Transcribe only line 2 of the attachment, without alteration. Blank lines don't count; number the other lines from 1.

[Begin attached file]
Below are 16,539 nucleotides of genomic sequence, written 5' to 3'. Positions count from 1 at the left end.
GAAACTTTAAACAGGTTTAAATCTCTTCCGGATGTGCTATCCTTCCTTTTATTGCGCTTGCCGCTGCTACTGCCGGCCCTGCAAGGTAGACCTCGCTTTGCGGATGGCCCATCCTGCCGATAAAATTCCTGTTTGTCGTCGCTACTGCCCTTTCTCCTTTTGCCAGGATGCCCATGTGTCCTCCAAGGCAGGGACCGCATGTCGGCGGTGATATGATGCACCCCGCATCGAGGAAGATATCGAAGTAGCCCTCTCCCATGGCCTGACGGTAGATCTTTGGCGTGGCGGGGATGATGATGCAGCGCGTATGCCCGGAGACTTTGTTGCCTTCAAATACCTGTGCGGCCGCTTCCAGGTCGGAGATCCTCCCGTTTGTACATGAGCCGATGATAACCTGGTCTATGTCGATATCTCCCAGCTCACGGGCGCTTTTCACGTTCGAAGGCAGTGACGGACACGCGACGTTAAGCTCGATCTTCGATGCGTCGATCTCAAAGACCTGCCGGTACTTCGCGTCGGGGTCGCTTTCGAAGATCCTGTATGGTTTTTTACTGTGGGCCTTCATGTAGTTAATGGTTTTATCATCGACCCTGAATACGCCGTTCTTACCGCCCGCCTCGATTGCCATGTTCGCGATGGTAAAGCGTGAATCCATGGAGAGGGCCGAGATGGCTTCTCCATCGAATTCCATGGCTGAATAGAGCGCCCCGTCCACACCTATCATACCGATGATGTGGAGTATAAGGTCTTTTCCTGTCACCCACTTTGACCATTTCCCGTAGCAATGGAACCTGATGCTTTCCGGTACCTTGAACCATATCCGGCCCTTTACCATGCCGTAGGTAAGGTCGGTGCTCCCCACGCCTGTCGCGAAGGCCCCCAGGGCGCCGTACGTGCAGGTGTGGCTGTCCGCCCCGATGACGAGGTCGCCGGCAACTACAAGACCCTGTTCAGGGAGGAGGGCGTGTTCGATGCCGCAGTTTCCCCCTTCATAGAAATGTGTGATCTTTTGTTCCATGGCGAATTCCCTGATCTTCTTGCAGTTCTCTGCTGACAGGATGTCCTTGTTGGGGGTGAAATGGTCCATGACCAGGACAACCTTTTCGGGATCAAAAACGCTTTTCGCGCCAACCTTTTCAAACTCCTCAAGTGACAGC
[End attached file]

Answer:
GAAACTTTAAACAGGTTTAAATCTCTTCCGGATGTGCTATCCTTCCTTTTATTGCGCTTGCCGCTGCTACTGCCGGCCCTGCAAGGTAGACCTCGCTTTGCGGATGGCCCATCCTGCCGATAAAATTCCTGTTTGTCGTCGCTACTGCCCTTTCTCCTTTTGCCAGGATGCCCATGTGTCCTCCAAGGCAGGGACCGCATGTCGGCGGTGATATGATGCACCCCGCATCGAGGAAGATATCGAAGTAGCCCTCTCCCATGGCCTGACGGTAGATCTTTGGCGTGGCGGGGATGATGATGCAGCGCGTATGCCCGGAGACTTTGTTGCCTTCAAATACCTGTGCGGCCGCTTCCAGGTCGGAGATCCTCCCGTTTGTACATGAGCCGATGATAACCTGGTCTATGTCGATATCTCCCAGCTCACGGGCGCTTTTCACGTTCGAAGGCAGTGACGGACACGCGACGTTAAGCTCGATCTTCGATGCGTCGATCTCAAAGACCTGCCGGTACTTCGCGTCGGGGTCGCTTTCGAAGATCCTGTATGGTTTTTTACTGTGGGCCTTCATGTAGTTAATGGTTTTATCATCGACCCTGAATACGCCGTTCTTACCGCCCGCCTCGATTGCCATGTTCGCGATGGTAAAGCGTGAATCCATGGAGAGGGCCGAGATGGCTTCTCCATCGAATTCCATGGCTGAATAGAGCGCCCCGTCCACACCTATCATACCGATGATGTGGAGTATAAGGTCTTTTCCTGTCACCCACTTTGACCATTTCCCGTAGCAATGGAACCTGATGCTTTCCGGTACCTTGAACCATATCCGGCCCTTTACCATGCCGTAGGTAAGGTCGGTGCTCCCCACGCCTGTCGCGAAGGCCCCCAGGGCGCCGTACGTGCAGGTGTGGCTGTCCGCCCCGATGACGAGGTCGCCGGCAACTACAAGACCCTGTTCAGGGAGGAGGGCGTGTTCGATGCCGCAGTTTCCCCCTTCATAGAAATGTGTGATCTTTTGTTCCATGGCGAATTCCCTGATCTTCTTGCAGTTCTCTGCTGACAGGATGTCCTTGTTGGGGGTGAAATGGTCCATGACCAGGACAACCTTTTCGGGATCAAAAACGCTTTTCGCGCCAACCTTTTCAAACTCCTCAAGTGACAGC